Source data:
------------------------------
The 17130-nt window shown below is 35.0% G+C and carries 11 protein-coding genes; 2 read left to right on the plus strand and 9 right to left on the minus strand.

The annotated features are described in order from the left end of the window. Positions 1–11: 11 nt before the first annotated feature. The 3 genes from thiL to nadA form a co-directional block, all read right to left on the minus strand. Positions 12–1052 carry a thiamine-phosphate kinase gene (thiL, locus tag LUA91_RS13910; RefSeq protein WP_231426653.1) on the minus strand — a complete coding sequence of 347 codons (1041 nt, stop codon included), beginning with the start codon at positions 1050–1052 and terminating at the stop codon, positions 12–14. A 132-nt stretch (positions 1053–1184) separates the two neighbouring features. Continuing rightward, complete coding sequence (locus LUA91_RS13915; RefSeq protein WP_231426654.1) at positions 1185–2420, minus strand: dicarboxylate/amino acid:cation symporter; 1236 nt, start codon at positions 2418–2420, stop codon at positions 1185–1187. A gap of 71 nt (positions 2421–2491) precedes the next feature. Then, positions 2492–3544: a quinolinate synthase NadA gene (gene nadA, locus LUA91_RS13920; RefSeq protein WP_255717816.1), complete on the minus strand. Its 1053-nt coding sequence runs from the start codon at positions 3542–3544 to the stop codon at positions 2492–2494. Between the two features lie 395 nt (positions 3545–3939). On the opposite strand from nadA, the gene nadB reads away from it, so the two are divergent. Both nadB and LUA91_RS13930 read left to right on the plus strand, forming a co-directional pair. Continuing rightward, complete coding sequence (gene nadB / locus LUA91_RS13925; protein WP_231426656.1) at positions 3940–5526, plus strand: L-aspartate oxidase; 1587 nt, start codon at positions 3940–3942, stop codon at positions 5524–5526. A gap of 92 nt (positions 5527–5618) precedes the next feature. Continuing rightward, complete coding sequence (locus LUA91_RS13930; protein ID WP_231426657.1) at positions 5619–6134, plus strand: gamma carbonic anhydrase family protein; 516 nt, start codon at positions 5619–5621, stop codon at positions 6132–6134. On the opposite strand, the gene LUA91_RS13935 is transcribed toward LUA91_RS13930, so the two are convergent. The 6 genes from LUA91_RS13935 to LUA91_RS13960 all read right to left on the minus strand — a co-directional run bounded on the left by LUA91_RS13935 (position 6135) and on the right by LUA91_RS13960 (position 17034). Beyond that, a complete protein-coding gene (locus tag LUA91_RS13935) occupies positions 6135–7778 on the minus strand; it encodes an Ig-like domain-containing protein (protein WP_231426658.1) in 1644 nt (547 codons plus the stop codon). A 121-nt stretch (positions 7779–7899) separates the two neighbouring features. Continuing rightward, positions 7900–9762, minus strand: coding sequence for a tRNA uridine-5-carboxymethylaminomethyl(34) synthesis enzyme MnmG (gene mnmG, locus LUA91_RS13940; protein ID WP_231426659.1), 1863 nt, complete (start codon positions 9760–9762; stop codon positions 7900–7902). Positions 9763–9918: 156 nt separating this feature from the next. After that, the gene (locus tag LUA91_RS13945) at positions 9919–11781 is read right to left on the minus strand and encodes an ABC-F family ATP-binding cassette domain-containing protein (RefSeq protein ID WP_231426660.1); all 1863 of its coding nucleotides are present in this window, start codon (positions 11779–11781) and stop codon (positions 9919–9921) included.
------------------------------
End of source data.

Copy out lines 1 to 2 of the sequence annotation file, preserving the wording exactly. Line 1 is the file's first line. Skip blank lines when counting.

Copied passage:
The 17130-nt window shown below is 35.0% G+C and carries 11 protein-coding genes; 2 read left to right on the plus strand and 9 right to left on the minus strand.

The annotated features are described in order from the left end of the window. Positions 1–11: 11 nt before the first annotated feature. The 3 genes from thiL to nadA form a co-directional block, all read right to left on the minus strand. Positions 12–1052 carry a thiamine-phosphate kinase gene (thiL, locus tag LUA91_RS13910; RefSeq protein WP_231426653.1) on the minus strand — a complete coding sequence of 347 codons (1041 nt, stop codon included), beginning with the start codon at positions 1050–1052 and terminating at the stop codon, positions 12–14. A 132-nt stretch (positions 1053–1184) separates the two neighbouring features. Continuing rightward, complete coding sequence (locus LUA91_RS13915; RefSeq protein WP_231426654.1) at positions 1185–2420, minus strand: dicarboxylate/amino acid:cation symporter; 1236 nt, start codon at positions 2418–2420, stop codon at positions 1185–1187. A gap of 71 nt (positions 2421–2491) precedes the next feature. Then, positions 2492–3544: a quinolinate synthase NadA gene (gene nadA, locus LUA91_RS13920; RefSeq protein WP_255717816.1), complete on the minus strand. Its 1053-nt coding sequence runs from the start codon at positions 3542–3544 to the stop codon at positions 2492–2494. Between the two features lie 395 nt (positions 3545–3939). On the opposite strand from nadA, the gene nadB reads away from it, so the two are divergent. Both nadB and LUA91_RS13930 read left to right on the plus strand, forming a co-directional pair. Continuing rightward, complete coding sequence (gene nadB / locus LUA91_RS13925; protein WP_231426656.1) at positions 3940–5526, plus strand: L-aspartate oxidase; 1587 nt, start codon at positions 3940–3942, stop codon at positions 5524–5526. A gap of 92 nt (positions 5527–5618) precedes the next feature. Continuing rightward, complete coding sequence (locus LUA91_RS13930; protein ID WP_231426657.1) at positions 5619–6134, plus strand: gamma carbonic anhydrase family protein; 516 nt, start codon at positions 5619–5621, stop codon at positions 6132–6134. On the opposite strand, the gene LUA91_RS13935 is transcribed toward LUA91_RS13930, so the two are convergent. The 6 genes from LUA91_RS13935 to LUA91_RS13960 all read right to left on the minus strand — a co-directional run bounded on the left by LUA91_RS13935 (position 6135) and on the right by LUA91_RS13960 (position 17034). Beyond that, a complete protein-coding gene (locus tag LUA91_RS13935) occupies positions 6135–7778 on the minus strand; it encodes an Ig-like domain-containing protein (protein WP_231426658.1) in 1644 nt (547 codons plus the stop codon). A 121-nt stretch (positions 7779–7899) separates the two neighbouring features. Continuing rightward, positions 7900–9762, minus strand: coding sequence for a tRNA uridine-5-carboxymethylaminomethyl(34) synthesis enzyme MnmG (gene mnmG, locus LUA91_RS13940; protein ID WP_231426659.1), 1863 nt, complete (start codon positions 9760–9762; stop codon positions 7900–7902). Positions 9763–9918: 156 nt separating this feature from the next. After that, the gene (locus tag LUA91_RS13945) at positions 9919–11781 is read right to left on the minus strand and encodes an ABC-F family ATP-binding cassette domain-containing protein (RefSeq protein ID WP_231426660.1); all 1863 of its coding nucleotides are present in this window, start codon (positions 11779–11781) and stop codon (positions 9919–9921) included.